Broadwater, Nebraska, in Morrill county began April 22, 1909. The four Smith Brothers, Morton, Ed, Lloyd, and Fritz, who owned a ranch just to the east, gave some land and sold some for a town site. It was very poor land, swampy and no good for anything else.
The first building, built by Martin Wehn from back east, was an 18 x 20 foot grocery store using lumber hauled from Lisco and Bridgeport. There were many homesteaders and Kinkaiders here at that time.
Soon many friends of Wehn's came, and business and building was on the increase. The first post office was opened in 1909, while the first bank (14 x 16 foot) was built in 1911. A lumber yard was first opened in 1910 by Foster Lumber Yard Company, with the Broadwater lumber yard built in 1918, later sold to Foster and operated until 1958.
Jess Minshall came in 1909 and built a hardware store. The next year Harry Shull opened the first drug store. The first school also opened in 1910.
The first newspaper was published in 1911, subscriptions $1.50 per year. After many different owners it closed in 1958.
What started all this commotion? The railroad came through! The depot was built in 1909 and from then on houses and business sprung up and Broadwater became a thriving town.
Our first barber, Anson Bennett, had his shop from 1910 to 1948. Our second barber was A.M. Hartman, who opened in 1913 and barbered until 1963.
The Hub, a big two story building, was built in 1910. The second story was a dance hall, and the bottom floor, a furniture store. It later burned to the ground. The grand Metropolitan Hotel was built in 1914 and still stands but is not usable.
The only jeweler Broadwater ever had was Charles Rudisil, who opened in 1910. He was also an optometrist. 1912 saw two dentists here, but didn't stay long. Haver Bruner came in 1909 and his brother, Virgil, in 1911. They opened a grocery store and mercantile store which they operated many years.
The beet dump was built in 1913 and the first load of beets went out that fall. A Farmers' Elevator was built in 1916, and a second elevator in 1948. The old one was torn down in 1960.
Fred Spencer built a big two-story affair in 1916. The top floor was a dance hall, where a dance was held almost every Saturday night and other activities, too. Generally there was at least one good fight every dance, and bootlegging was quite prominent. The lower floor was a pool hall and beer parlor.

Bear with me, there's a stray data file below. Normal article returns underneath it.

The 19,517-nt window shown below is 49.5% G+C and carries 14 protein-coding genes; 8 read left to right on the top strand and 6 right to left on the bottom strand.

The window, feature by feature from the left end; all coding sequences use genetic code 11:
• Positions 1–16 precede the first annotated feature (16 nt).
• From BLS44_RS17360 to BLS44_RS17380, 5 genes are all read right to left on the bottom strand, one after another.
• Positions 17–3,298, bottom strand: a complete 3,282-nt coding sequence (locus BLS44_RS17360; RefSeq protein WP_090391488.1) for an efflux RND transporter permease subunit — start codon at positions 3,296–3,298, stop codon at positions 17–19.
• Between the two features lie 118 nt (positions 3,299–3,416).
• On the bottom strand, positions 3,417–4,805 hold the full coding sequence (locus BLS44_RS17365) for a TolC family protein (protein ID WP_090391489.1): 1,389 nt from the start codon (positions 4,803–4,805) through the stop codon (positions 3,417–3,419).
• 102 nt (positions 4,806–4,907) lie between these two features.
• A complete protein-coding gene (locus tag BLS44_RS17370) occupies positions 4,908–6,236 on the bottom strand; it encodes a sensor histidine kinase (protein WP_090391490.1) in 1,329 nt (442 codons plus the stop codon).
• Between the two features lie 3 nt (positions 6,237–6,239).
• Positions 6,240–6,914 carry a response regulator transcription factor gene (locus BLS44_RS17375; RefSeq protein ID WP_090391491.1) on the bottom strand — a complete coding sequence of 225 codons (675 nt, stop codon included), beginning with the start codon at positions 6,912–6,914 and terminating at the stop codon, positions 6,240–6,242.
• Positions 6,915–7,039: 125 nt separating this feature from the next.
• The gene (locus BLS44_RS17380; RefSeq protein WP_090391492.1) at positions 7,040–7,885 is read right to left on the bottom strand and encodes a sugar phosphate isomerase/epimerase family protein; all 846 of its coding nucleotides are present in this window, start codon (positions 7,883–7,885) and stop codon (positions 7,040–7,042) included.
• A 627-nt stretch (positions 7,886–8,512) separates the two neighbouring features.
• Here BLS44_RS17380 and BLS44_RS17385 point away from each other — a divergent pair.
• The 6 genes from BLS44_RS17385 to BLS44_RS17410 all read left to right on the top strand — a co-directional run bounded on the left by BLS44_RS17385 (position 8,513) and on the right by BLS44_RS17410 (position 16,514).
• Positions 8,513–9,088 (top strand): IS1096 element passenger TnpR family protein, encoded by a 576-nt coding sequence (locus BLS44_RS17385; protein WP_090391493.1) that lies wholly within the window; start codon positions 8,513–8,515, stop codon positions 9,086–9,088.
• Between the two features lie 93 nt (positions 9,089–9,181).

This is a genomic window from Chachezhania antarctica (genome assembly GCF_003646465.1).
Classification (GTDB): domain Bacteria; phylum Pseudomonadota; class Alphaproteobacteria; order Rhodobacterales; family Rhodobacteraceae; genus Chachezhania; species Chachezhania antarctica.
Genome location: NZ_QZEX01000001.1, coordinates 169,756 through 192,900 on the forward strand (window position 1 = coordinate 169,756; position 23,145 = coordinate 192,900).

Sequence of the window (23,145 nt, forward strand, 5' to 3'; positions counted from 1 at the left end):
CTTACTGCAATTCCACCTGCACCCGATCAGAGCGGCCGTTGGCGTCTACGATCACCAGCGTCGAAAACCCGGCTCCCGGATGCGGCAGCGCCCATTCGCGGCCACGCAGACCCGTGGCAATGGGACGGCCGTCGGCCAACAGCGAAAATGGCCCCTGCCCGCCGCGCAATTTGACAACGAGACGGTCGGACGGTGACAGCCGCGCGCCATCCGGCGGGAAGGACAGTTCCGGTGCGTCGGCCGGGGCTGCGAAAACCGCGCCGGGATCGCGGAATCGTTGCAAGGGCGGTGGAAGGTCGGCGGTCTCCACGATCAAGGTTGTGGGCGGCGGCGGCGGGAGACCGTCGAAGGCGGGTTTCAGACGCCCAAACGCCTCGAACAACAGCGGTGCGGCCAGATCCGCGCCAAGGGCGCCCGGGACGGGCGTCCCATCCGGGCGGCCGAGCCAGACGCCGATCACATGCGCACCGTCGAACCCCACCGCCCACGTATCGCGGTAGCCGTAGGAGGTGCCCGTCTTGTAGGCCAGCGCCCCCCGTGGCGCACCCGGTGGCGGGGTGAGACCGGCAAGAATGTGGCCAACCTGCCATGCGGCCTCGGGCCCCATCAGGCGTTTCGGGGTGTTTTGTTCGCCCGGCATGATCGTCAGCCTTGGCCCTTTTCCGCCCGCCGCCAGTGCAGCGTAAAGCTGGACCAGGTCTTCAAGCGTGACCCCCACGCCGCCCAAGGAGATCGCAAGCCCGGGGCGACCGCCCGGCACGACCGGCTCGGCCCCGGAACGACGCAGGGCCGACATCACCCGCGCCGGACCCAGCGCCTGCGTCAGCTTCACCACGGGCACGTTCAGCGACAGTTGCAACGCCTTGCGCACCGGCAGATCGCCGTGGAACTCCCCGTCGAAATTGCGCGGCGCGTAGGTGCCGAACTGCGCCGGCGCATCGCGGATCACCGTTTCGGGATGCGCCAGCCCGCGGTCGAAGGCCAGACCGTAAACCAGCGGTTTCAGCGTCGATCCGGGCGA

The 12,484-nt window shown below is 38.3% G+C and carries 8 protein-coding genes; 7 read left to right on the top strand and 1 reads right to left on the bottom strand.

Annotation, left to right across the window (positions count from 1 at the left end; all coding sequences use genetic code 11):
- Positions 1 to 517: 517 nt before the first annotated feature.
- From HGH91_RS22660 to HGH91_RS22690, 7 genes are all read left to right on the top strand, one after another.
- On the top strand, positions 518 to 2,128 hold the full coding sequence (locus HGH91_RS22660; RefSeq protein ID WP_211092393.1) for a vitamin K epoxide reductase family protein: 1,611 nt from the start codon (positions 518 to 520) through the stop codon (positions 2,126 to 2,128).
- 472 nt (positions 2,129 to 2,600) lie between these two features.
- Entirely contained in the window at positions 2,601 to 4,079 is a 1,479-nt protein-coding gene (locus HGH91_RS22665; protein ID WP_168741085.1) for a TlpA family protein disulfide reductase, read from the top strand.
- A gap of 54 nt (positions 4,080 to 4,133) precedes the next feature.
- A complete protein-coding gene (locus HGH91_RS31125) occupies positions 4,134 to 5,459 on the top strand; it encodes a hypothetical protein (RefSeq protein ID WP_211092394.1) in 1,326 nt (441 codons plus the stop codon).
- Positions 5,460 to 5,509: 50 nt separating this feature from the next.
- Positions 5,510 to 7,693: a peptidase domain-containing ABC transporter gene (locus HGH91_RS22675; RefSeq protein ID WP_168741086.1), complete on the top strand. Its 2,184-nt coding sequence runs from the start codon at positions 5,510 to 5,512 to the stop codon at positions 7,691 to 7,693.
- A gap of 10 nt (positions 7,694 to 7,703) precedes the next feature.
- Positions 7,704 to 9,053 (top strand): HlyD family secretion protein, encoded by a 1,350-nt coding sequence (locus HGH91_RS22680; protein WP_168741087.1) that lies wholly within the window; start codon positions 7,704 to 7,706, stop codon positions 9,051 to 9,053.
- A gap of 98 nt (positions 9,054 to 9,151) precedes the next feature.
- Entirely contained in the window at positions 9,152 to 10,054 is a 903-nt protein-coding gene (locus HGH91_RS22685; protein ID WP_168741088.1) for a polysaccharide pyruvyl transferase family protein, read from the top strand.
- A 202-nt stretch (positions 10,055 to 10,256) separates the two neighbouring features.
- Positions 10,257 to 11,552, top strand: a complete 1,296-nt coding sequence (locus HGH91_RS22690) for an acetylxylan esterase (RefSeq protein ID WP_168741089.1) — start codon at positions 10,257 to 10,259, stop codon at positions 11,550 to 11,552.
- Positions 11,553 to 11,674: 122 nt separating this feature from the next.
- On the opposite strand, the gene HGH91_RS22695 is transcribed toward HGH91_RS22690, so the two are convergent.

City services started with the first electric light system in 1916, a water system in 1921, gas line in 1931, and sewer disposal in 1935.
Dr. Pass came to town in 1917 and remained until he died in 1948. Dr. Gray came in 1918 and stayed until his death in 1958.
In 1917, Browning Bros. built a brick building and opened a hardware store and harness shop. That same year, the Isis Theatre was built by V.O. Bruner and Dallas Kepler. Silent movies were first and then "talkies." Many functions, plays, graduation, and such were held there.
Broadwater had two banks, Union State and Broadwater, that were located in two fine brick buildings across the street from each other. The Broadwater Bank went broke in the late 1920s and Union State sold to Bridgeport Bank in 1942.
The bridge over the North Platte River was opened in 1925. The Moynahan Hotel was torn down and W.P.A. used the material to build a community hall that is still standing.
School enrollment in 1927 was 211 -- up through 12th grade. Two fine brick buildings and a frame building were in use.
During the 1930s, Broadwater's population was about 600 and boasted of many businesses and three churches. At the present time the population is 165, and a lot of buildings are empty, with most homes occupied by senior citizens.
Broadwater still has three active churches, a school, the elevator, two cafes, a filling station, motel, library, and a beauty shop. We have lots of activities, American Legion and Legion Auxiliary, Community Hall, and Fire Hall with active volunteer firemen and ambulance service, and a new post office.
The trains still go by, but they tore the depot down in 1973. We just wave and let them get to where they're going.
By Ruth Rice and Curly Abel, Rte 2 Box 64, Broadwater, NE 69125.